As the first recipient of the Billboard Millennium Award, Beyoncé proved that she was the right person to give it to. She took the opportunity to turn what could have been a run-of-the-mill award show performance into a feminist statement by performing her anthemic “Run the World (Girls).” Instead of a traditional song and dance routine, Beyoncé performed the first half of her routine with perfectly timed digital images behind her, making a cool visual effect. When her backup dancers did accompany her, every move matched the ferocity in her voice.
Backed by an all-female band, Beyoncé made sure that her Super Bowl performance was something everyone would talk about for days. She literally starts it off with fire, and a sparking guitar as she sang a medley of her hits. To wow us all, she brought out former Destiny’s Child group mates, Kelly Rowland and Michelle Williams, who sang “Bootylicious,” and “Independent Women Part One” with her. The trio also danced to “Single Ladies” before Beyoncé continued as a solo act. To finish it off, she closed with an impressive rendition of “Halo,” which was backed by fireworks.
Beyoncé’s known for her surprise album drops, so why not her surprise performances, too? No one expected for Queen Bey to open the show; and she not only opened it, but also made it the highlight of the whole award ceremony. To start with, she performed to a portion of Martin Luther King Jr.’s famous “I Have a Dream” speech while doing a choreographed dance routine in a shallow pool. She made it clear that this performance was to uplift the black community and supporters of the Black Lives Matter movement, which only became more evident when Kendrick Lamar appeared to do his verse in “Freedom.” Politically charged and powerful, it’s a performance that won’t be forgotten.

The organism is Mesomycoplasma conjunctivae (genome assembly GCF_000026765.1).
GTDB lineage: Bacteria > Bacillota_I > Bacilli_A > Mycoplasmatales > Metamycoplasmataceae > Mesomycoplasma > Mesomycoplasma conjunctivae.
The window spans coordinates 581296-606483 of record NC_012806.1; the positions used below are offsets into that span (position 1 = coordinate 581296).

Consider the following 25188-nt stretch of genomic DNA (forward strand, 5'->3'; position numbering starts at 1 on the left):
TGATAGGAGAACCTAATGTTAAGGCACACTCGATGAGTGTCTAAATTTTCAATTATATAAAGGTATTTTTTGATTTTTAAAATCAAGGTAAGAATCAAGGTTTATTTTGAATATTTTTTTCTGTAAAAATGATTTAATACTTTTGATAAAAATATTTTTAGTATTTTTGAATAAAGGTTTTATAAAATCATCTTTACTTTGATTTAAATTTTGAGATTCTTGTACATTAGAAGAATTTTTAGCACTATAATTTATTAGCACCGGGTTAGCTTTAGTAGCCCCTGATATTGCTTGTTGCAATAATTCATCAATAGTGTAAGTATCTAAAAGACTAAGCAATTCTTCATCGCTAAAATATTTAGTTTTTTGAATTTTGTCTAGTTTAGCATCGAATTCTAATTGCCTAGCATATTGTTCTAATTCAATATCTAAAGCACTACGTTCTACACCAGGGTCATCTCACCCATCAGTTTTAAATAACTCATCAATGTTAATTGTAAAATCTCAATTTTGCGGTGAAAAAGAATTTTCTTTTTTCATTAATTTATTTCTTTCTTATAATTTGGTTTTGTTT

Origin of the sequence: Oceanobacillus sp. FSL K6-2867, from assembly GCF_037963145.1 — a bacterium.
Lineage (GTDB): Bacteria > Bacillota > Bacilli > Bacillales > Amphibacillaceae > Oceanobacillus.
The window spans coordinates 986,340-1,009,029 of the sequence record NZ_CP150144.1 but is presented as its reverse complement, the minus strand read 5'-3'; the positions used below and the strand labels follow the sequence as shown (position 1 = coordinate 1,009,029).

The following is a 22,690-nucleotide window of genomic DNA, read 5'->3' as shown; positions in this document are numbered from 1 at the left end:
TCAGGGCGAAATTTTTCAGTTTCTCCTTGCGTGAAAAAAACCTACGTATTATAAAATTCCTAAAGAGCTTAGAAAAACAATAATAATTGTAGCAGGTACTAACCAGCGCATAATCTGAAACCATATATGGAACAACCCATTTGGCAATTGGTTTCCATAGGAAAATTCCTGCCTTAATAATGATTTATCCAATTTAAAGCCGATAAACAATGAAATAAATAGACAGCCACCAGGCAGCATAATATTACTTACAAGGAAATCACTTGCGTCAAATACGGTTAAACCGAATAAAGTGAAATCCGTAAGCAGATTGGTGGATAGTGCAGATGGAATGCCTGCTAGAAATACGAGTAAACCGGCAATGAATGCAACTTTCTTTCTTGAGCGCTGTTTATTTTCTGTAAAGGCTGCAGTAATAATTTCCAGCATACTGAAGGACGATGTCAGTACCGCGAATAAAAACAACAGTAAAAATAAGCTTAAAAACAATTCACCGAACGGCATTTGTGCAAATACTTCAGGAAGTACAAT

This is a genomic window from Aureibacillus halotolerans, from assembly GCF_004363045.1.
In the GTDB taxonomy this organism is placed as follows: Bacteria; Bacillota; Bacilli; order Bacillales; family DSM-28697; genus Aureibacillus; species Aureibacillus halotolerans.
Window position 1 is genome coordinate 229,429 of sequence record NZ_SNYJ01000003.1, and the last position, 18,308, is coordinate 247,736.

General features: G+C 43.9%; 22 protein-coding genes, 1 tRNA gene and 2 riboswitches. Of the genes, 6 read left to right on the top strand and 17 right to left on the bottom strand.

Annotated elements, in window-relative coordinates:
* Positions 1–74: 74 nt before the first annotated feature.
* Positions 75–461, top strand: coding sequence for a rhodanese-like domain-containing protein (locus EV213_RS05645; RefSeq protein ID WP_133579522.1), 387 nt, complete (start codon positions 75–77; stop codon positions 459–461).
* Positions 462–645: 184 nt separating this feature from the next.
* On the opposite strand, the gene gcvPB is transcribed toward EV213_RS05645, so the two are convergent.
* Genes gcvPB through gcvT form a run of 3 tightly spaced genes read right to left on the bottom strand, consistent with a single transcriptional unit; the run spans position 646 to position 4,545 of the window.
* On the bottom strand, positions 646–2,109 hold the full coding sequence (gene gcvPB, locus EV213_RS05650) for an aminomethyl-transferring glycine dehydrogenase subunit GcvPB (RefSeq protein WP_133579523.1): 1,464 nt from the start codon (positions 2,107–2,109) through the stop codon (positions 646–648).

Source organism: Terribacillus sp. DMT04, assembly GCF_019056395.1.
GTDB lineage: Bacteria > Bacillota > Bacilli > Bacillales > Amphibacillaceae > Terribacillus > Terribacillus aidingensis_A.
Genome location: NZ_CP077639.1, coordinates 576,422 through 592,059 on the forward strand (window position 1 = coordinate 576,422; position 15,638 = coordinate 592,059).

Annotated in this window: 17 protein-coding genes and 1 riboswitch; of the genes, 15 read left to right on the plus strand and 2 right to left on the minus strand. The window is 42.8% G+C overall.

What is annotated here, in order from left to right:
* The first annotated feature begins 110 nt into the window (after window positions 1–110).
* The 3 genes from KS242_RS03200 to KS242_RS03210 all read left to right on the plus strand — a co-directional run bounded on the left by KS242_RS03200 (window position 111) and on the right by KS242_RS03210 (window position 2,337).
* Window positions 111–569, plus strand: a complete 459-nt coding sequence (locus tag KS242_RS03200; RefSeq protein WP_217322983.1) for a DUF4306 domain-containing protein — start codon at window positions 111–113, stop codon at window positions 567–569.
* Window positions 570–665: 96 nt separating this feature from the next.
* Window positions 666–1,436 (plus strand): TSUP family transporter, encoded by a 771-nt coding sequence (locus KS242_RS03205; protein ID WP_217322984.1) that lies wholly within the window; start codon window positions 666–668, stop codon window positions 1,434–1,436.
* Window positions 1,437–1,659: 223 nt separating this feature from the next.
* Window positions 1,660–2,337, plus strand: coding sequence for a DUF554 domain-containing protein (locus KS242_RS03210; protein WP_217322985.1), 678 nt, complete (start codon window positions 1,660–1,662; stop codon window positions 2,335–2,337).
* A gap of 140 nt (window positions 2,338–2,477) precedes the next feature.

With pregnancy rumors swirling for quite some time, Beyoncé decided to make her pregnancy announcement in only the way she can: Drop it during a live performance. Despite having a highly choreographed routine, Beyoncé was able to hit all her marks and reveal her baby bump while she sang, “Love on Top.” Just to make sure she was clear, she told the audience, “Tonight, I want you to feel the love that’s growing inside of me.” Everyone was ecstatic, and in the crowd Kanye freaked out with Jay-Z, along with Lady Gaga in her Jo Calderone persona! Beyoncé’s announcement was so powerful, it broke Twitter with a record 8,868 tweets per second, the most ever recorded for an event.
Before we unveil our number one pick, here are a few honorable mentions:
- 2006 MTV Video Music Awards
- Super Bowl 50 Halftime Show
- 2011 Live at Roseland
Over the last few years, Beyoncé has really come into her own as an artist and woman, and this performance is the epitome of that. Introduced by Serena Williams, Beyoncé performed a medley of songs from Lemonade including “Pray You Catch Me,” “Hold Up,” “Sorry,” and “Formation." She ruled the stage for 15 minutes, and was able to include a clear political statement in her support of the Black Lives Matter movement at the top. From there, she took audiences on a journey of heartache, pain, forgiveness, and community to give the message that we can’t be broken.